‘NCIS’ Star Mark Harmon Admits He Was Headed to the NFL Until a Stroke of Luck ‘Changed My Course’

NCIS star Mark Harmon has had an extremely successful acting career that’s spanned nearly five decades. He’s starred in three wildly successful and long-running TV dramas – St. Elsewhere, Chicago Hope, and NCIS. He’s also appeared in numerous films like Freaky Friday, Wyatt Earp, and Fear and Loathing in Las Vegas.

Mark Harmon NCIS
‘NCIS’ star Mark Harmon | Hannes Magerstaedt/Getty Images

But, Harmon didn’t grow up wanting to be an actor. It wasn’t until he had a stroke of luck in the early 1970s that he completely changed his course.

The ‘NCIS’ star is the son of a Heisman Trophy winner

Growing up in Burbank, California, Harmon’s life was all about football. His dad, Tom, was a Heisman Trophy winner who scored 33 touchdowns playing for the University of Michigan Wolverines. According to Parade Magazine, one of Harmon’s earliest memories is watching his dad’s highlight reel.

“I was literally, like, eight before I realized my dad ever got tackled, because on the reel, he scores every time he gets the ball!” Harmon said with a laugh.

When Tom became a football broadcaster, Harmon says that watching his dad and seeing the field from the press box “had a certain magic.” As the youngest child in his family,

Harmon was “more shy” and “more quiet” than his two older sisters. He says he spent his time “outside, preferably with a ball.” Harmon noted that he was always looking for someone to throw a ball with.

In high school, Harmon played baseball, rugby, and football. The NCIS star went on to play college football at UCLA. As the quarterback, Harmon led the Bruins to an overall record of 17-5 during the 1972 and 1973 seasons.

“Coming out of that tunnel, being in that locker room, in many ways, it was a dream come true,” he says.

Mark Harmon’s life changed course thanks to ‘Ozzie and Harriet’

During his childhood, Harmon’s family was extremely close to Ozzie and Harriet Nelson and their children. Harmon’s sister Kristin married Ozzie and Harriet’s son, pop star Ricky Nelson, in 1963.

In the early 1970s, Ozzie was filming his Ozzie and Harriet spinoff, Ozzie’s Girls, when he needed someone to fill in for an actor who couldn’t make it. Ozzie asked Harmon if he would be interested, and he jumped at the chance.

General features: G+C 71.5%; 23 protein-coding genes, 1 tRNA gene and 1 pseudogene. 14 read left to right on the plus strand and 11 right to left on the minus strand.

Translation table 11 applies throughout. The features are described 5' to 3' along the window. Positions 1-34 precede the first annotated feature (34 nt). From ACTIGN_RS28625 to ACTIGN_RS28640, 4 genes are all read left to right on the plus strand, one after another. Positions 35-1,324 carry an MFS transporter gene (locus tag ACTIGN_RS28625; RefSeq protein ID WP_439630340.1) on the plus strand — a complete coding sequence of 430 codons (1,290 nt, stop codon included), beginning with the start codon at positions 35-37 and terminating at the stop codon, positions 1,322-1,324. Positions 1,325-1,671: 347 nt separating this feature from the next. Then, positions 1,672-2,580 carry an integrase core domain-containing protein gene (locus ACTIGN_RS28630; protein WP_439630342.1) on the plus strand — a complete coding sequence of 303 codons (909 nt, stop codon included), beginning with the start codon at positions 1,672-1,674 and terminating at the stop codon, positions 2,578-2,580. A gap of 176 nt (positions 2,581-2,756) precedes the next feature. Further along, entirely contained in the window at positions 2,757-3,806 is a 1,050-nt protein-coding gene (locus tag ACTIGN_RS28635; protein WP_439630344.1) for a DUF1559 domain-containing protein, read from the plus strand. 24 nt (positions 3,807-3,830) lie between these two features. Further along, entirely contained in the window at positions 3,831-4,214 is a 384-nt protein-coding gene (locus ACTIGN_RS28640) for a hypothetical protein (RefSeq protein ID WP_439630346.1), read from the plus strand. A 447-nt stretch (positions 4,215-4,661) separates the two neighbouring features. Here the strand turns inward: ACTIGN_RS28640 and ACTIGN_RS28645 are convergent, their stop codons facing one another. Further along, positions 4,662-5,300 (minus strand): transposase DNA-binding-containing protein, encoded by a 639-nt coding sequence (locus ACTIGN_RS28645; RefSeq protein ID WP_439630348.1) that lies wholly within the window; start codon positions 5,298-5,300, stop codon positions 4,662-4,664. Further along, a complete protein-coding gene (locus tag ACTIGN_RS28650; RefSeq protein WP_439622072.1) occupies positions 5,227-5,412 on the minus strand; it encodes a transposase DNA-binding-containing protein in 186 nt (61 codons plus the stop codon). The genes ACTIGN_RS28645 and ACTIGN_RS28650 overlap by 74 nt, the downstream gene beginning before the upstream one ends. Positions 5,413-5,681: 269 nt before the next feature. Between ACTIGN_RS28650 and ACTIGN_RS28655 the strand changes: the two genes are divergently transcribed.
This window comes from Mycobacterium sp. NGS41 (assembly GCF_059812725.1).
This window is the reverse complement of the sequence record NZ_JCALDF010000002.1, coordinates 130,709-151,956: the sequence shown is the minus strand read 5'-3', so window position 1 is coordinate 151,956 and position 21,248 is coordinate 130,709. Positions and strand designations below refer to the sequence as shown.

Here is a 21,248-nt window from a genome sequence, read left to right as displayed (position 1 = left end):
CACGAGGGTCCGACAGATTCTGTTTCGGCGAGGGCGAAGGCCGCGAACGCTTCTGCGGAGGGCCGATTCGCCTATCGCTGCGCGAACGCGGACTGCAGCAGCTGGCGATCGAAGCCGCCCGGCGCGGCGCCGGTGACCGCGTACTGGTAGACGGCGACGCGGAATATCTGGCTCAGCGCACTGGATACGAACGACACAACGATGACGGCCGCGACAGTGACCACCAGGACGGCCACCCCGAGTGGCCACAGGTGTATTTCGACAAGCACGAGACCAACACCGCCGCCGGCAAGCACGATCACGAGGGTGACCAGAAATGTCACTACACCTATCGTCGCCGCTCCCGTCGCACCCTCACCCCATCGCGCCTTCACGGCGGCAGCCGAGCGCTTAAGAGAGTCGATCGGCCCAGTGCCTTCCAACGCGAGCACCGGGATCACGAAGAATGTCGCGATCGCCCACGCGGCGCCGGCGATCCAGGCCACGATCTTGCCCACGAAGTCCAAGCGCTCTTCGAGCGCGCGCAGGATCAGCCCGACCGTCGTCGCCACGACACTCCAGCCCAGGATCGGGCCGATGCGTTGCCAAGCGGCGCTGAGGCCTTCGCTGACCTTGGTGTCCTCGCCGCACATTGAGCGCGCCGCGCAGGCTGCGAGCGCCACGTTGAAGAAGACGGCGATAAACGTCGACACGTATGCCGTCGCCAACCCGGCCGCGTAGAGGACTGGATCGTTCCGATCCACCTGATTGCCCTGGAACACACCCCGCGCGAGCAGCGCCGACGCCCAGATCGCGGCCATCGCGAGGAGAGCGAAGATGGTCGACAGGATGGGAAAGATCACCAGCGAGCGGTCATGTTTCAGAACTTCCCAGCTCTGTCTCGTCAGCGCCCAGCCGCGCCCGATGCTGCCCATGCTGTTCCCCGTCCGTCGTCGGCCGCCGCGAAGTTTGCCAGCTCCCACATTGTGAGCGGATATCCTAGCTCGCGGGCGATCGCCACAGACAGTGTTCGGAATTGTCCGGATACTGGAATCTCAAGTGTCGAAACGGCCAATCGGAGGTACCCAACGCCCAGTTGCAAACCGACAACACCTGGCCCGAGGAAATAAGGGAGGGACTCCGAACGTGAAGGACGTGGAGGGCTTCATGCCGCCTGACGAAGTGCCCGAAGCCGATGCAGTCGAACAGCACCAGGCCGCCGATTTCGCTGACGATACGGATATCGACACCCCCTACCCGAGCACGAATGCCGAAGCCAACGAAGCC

He shadowed Nelson everywhere on set, and even in the editing room. Harmon says that from that moment on he was hooked.

“That changed my course,” Harmon notes.

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Instead of pursuing pro football after college, Harmon decided to take acting classes and go to auditions. He started getting jobs on TV shows and in films and got the opportunity to work with the likes of Jason Robards, Karl Malden, Michael Caine, and José Ferrer.

“They were all humble; they all gave me valuable time and camaraderie and advice,” he says.

The ‘NCIS’ star has played Leroy Jethro Gibbs for 400 episodes

In 1983, Harmon landed his breakthrough role – Dr. Robert Caldwell on St. Elsewhere. Over the next two decades he appeared in films, took on directing and producing responsibilities, and also starred in Chicago Hope. He also married his wife, Pam Dawber, and they welcomed two sons.

“I was directing a lot, I was doing a movie here or there and we had this young family that was growing up, and I was missing a lot of [family time],  which just was not OK,” Harmon explained.

Harmon started to scale things back when he came across the pilot script for NCIS. He says he loved the humor and he loved the character and name of Leroy Jethro Gibbs. Harmon landed the part and took on the role of executive producer. But, it took the show a while to find its groove.

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“We didn’t find it until year seven or six. And we’ve been there ever since. That’s because of the fans.” And for that, he offers “a big thank-you. I don’t ever take it for granted,” Harmon said.

Harmon is now in his 18th season of NCIS and has appeared in over 400 episodes, but he doesn’t have plans to retire anytime soon. He recently told Entertainment Tonight that he looks forward to getting past this COVID-shortened season that only has 16 episodes.

“Hopefully, there will be a season beyond this that there’s something to look forward to in the future where we’re not going to be wearing the masks and maybe we’re not going to be doing shortened seasons again. We’ll get back to a full order,” Harmon said.

New episodes of NCIS return to CBS on January 12.